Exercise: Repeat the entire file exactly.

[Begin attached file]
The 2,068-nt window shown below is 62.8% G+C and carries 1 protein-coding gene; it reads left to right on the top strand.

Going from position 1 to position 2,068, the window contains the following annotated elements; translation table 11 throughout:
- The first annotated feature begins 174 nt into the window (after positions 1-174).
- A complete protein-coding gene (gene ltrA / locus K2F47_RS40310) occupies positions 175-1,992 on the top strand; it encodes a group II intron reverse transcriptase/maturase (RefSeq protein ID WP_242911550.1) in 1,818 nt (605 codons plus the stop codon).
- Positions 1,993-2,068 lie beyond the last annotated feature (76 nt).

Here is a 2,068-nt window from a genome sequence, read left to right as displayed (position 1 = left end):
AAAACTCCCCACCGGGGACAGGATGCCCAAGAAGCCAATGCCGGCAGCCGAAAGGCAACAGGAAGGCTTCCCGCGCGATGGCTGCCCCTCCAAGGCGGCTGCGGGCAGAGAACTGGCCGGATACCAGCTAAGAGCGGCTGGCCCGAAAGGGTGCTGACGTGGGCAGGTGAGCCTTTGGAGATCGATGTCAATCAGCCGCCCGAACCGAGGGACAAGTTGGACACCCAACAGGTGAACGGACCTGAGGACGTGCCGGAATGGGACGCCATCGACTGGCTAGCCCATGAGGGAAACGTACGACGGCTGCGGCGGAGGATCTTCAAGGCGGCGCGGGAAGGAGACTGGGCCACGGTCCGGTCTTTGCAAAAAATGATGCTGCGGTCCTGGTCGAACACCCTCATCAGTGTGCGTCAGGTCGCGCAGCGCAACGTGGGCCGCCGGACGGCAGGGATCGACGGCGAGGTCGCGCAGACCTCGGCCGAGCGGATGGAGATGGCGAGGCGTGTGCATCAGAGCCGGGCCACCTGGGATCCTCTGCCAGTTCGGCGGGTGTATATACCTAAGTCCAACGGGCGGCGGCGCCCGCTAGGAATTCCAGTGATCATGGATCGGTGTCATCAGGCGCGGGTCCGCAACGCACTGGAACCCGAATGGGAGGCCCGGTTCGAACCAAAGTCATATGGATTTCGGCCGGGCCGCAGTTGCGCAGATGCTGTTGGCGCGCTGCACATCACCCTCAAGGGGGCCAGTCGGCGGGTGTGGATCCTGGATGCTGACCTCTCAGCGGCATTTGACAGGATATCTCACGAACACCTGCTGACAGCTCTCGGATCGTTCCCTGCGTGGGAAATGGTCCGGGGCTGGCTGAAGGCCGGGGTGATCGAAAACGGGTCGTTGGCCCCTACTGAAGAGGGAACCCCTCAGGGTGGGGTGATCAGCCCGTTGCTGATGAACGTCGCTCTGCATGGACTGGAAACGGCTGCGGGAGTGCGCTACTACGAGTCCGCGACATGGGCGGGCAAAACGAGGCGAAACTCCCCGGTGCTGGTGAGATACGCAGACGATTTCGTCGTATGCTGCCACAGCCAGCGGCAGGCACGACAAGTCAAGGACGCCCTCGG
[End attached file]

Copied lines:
The 2,068-nt window shown below is 62.8% G+C and carries 1 protein-coding gene; it reads left to right on the top strand.

Going from position 1 to position 2,068, the window contains the following annotated elements; translation table 11 throughout:
- The first annotated feature begins 174 nt into the window (after positions 1-174).
- A complete protein-coding gene (gene ltrA / locus K2F47_RS40310) occupies positions 175-1,992 on the top strand; it encodes a group II intron reverse transcriptase/maturase (RefSeq protein ID WP_242911550.1) in 1,818 nt (605 codons plus the stop codon).
- Positions 1,993-2,068 lie beyond the last annotated feature (76 nt).

Here is a 2,068-nt window from a genome sequence, read left to right as displayed (position 1 = left end):
AAAACTCCCCACCGGGGACAGGATGCCCAAGAAGCCAATGCCGGCAGCCGAAAGGCAACAGGAAGGCTTCCCGCGCGATGGCTGCCCCTCCAAGGCGGCTGCGGGCAGAGAACTGGCCGGATACCAGCTAAGAGCGGCTGGCCCGAAAGGGTGCTGACGTGGGCAGGTGAGCCTTTGGAGATCGATGTCAATCAGCCGCCCGAACCGAGGGACAAGTTGGACACCCAACAGGTGAACGGACCTGAGGACGTGCCGGAATGGGACGCCATCGACTGGCTAGCCCATGAGGGAAACGTACGACGGCTGCGGCGGAGGATCTTCAAGGCGGCGCGGGAAGGAGACTGGGCCACGGTCCGGTCTTTGCAAAAAATGATGCTGCGGTCCTGGTCGAACACCCTCATCAGTGTGCGTCAGGTCGCGCAGCGCAACGTGGGCCGCCGGACGGCAGGGATCGACGGCGAGGTCGCGCAGACCTCGGCCGAGCGGATGGAGATGGCGAGGCGTGTGCATCAGAGCCGGGCCACCTGGGATCCTCTGCCAGTTCGGCGGGTGTATATACCTAAGTCCAACGGGCGGCGGCGCCCGCTAGGAATTCCAGTGATCATGGATCGGTGTCATCAGGCGCGGGTCCGCAACGCACTGGAACCCGAATGGGAGGCCCGGTTCGAACCAAAGTCATATGGATTTCGGCCGGGCCGCAGTTGCGCAGATGCTGTTGGCGCGCTGCACATCACCCTCAAGGGGGCCAGTCGGCGGGTGTGGATCCTGGATGCTGACCTCTCAGCGGCATTTGACAGGATATCTCACGAACACCTGCTGACAGCTCTCGGATCGTTCCCTGCGTGGGAAATGGTCCGGGGCTGGCTGAAGGCCGGGGTGATCGAAAACGGGTCGTTGGCCCCTACTGAAGAGGGAACCCCTCAGGGTGGGGTGATCAGCCCGTTGCTGATGAACGTCGCTCTGCATGGACTGGAAACGGCTGCGGGAGTGCGCTACTACGAGTCCGCGACATGGGCGGGCAAAACGAGGCGAAACTCCCCGGTGCTGGTGAGATACGCAGACGATTTCGTCGTATGCTGCCACAGCCAGCGGCAGGCACGACAAGTCAAGGACGCCCTCGG